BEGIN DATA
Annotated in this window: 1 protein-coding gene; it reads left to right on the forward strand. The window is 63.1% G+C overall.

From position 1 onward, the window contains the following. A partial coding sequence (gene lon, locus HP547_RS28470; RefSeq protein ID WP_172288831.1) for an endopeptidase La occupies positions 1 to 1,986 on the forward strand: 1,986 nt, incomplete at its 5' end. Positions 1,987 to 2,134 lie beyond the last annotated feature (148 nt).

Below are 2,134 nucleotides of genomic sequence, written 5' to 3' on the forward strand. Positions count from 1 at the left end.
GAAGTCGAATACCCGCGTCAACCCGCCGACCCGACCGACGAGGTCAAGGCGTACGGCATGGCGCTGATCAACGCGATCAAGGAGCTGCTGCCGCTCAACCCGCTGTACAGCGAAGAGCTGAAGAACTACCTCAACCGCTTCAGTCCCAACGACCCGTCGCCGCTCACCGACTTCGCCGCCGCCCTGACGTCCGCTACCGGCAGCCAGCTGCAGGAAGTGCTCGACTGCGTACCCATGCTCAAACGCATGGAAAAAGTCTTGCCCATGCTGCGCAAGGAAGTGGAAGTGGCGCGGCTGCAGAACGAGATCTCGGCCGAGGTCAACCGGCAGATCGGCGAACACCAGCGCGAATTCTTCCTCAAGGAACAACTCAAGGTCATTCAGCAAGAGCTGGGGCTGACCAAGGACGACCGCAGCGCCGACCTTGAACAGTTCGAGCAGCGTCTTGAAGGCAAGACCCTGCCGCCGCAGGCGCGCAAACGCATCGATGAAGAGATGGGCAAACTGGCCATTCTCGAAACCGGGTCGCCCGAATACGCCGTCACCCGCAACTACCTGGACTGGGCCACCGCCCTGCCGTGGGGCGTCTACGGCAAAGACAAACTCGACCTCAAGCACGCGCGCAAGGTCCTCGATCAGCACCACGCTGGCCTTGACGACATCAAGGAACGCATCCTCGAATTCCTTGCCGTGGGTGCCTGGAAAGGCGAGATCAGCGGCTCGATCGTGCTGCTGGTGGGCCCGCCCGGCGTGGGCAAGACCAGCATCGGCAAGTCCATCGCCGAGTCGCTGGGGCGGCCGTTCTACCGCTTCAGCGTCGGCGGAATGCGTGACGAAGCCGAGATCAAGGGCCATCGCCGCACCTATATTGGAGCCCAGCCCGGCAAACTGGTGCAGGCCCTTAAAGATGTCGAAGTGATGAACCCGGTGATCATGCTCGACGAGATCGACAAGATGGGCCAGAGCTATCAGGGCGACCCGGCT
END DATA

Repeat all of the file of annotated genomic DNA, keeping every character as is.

Annotated in this window: 1 protein-coding gene; it reads left to right on the forward strand. The window is 63.1% G+C overall.

From position 1 onward, the window contains the following. A partial coding sequence (gene lon, locus HP547_RS28470; RefSeq protein ID WP_172288831.1) for an endopeptidase La occupies positions 1 to 1,986 on the forward strand: 1,986 nt, incomplete at its 5' end. Positions 1,987 to 2,134 lie beyond the last annotated feature (148 nt).

Below are 2,134 nucleotides of genomic sequence, written 5' to 3' on the forward strand. Positions count from 1 at the left end.
GAAGTCGAATACCCGCGTCAACCCGCCGACCCGACCGACGAGGTCAAGGCGTACGGCATGGCGCTGATCAACGCGATCAAGGAGCTGCTGCCGCTCAACCCGCTGTACAGCGAAGAGCTGAAGAACTACCTCAACCGCTTCAGTCCCAACGACCCGTCGCCGCTCACCGACTTCGCCGCCGCCCTGACGTCCGCTACCGGCAGCCAGCTGCAGGAAGTGCTCGACTGCGTACCCATGCTCAAACGCATGGAAAAAGTCTTGCCCATGCTGCGCAAGGAAGTGGAAGTGGCGCGGCTGCAGAACGAGATCTCGGCCGAGGTCAACCGGCAGATCGGCGAACACCAGCGCGAATTCTTCCTCAAGGAACAACTCAAGGTCATTCAGCAAGAGCTGGGGCTGACCAAGGACGACCGCAGCGCCGACCTTGAACAGTTCGAGCAGCGTCTTGAAGGCAAGACCCTGCCGCCGCAGGCGCGCAAACGCATCGATGAAGAGATGGGCAAACTGGCCATTCTCGAAACCGGGTCGCCCGAATACGCCGTCACCCGCAACTACCTGGACTGGGCCACCGCCCTGCCGTGGGGCGTCTACGGCAAAGACAAACTCGACCTCAAGCACGCGCGCAAGGTCCTCGATCAGCACCACGCTGGCCTTGACGACATCAAGGAACGCATCCTCGAATTCCTTGCCGTGGGTGCCTGGAAAGGCGAGATCAGCGGCTCGATCGTGCTGCTGGTGGGCCCGCCCGGCGTGGGCAAGACCAGCATCGGCAAGTCCATCGCCGAGTCGCTGGGGCGGCCGTTCTACCGCTTCAGCGTCGGCGGAATGCGTGACGAAGCCGAGATCAAGGGCCATCGCCGCACCTATATTGGAGCCCAGCCCGGCAAACTGGTGCAGGCCCTTAAAGATGTCGAAGTGATGAACCCGGTGATCATGCTCGACGAGATCGACAAGATGGGCCAGAGCTATCAGGGCGACCCGGCT